more traditional forms of reward management prevail.”

The drivers of reward continue to be to attract talent and reward productive behavior.  I would argue that retention is less important that it used to be due to the lose labour market. The survey also looks at employee benefits; these can both support the social culture of a business and provide valuable, cost effective non cash engagement tools.

One key aspect that Charles Cotton, the CIPD Reward and Performance advisor, notes is that the reward profession is not particularly advanced in analyzing information in a way that is useful for the business.  Cotton goes on to note that

 

“Few employers are able to calculate the cost of their compensation and benefit programs, let alone be able to express this as a proportion of revenue, profit or economic value added.”

   

 

 

 

 

Strong Analytics

Reward and HR professionals have a number of tools to add value to the business case:

  • Strong analytics
  • Employee segmentation
  • Data visualisation

Our colleagues in Finance use KPI’s and key ratios to illustrate financial outcomes and we must do the same in reward. We must understand:

  • Key business segments and drivers
  • The timeframe – immediate, medium or long term, for the business strategies in those key segments
  • Key performers in those segments and responsible for those drivers

This information can drive our reward strategy.  By presenting appropriate strong analytics through data visualisation on the basis of appropriate segmentation gives a very powerful tool kit for us to work with and make recommendations to line management.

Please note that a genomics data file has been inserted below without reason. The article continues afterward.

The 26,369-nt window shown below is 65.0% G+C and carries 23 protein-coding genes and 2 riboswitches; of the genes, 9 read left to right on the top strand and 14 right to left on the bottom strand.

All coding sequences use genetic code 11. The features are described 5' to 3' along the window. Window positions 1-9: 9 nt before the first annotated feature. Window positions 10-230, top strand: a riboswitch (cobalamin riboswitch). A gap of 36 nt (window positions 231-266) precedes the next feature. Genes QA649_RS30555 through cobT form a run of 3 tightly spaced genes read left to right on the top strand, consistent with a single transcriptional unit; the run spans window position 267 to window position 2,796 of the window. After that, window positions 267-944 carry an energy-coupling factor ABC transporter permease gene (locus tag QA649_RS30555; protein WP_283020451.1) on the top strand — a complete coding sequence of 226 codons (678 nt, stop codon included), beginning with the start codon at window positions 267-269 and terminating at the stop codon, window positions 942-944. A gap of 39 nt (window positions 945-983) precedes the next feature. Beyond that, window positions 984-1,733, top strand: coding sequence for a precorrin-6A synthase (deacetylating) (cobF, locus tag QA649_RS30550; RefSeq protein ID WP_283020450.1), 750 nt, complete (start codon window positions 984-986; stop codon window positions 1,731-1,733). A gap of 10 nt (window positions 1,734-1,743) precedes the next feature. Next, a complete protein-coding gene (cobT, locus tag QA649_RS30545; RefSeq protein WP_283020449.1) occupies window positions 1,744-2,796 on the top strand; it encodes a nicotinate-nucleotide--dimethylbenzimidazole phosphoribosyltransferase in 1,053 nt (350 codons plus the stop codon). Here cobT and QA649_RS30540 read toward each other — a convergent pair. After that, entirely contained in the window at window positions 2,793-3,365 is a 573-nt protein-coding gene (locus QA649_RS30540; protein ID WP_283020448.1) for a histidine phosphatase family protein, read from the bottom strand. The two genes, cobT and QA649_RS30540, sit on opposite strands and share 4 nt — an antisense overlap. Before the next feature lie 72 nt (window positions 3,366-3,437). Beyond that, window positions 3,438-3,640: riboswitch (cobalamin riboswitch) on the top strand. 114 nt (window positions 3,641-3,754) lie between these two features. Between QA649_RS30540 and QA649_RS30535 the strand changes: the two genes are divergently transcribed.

Asking the right questions

Any good analytical work and modelling starts with asking the right questions.  There is no point providing large amounts of statistical data and analysis without have a clear view of the questions we are using the data to answer.  This is a big issue with big data.  We have the data; but what do we use it to prove or disprove? 

Reward interventions must “do” something; be it reduce turnover, encourage managers to align with the interests of shareholders, or produce specific results.  Reward professionals must be able to show the outcomes of their products and programs.   For example, we must be able to show the relationship between our variable pay spend and the revenue generation, the return on capital employer (RoCE) and other key financial indicators.

Disclosure requirements

The “Say on Pay” requirements in the US and the regulations in the UK require the production of charts showing, for example, growth in relative total shareholder return against executive compensation.  We must extent this type of analysis through the organisation to show the stakeholders in the business; be they employees, executives, shareholders and regulators, that our reward program is progressive, does not reward failure and, as far as is possible, is “fair”.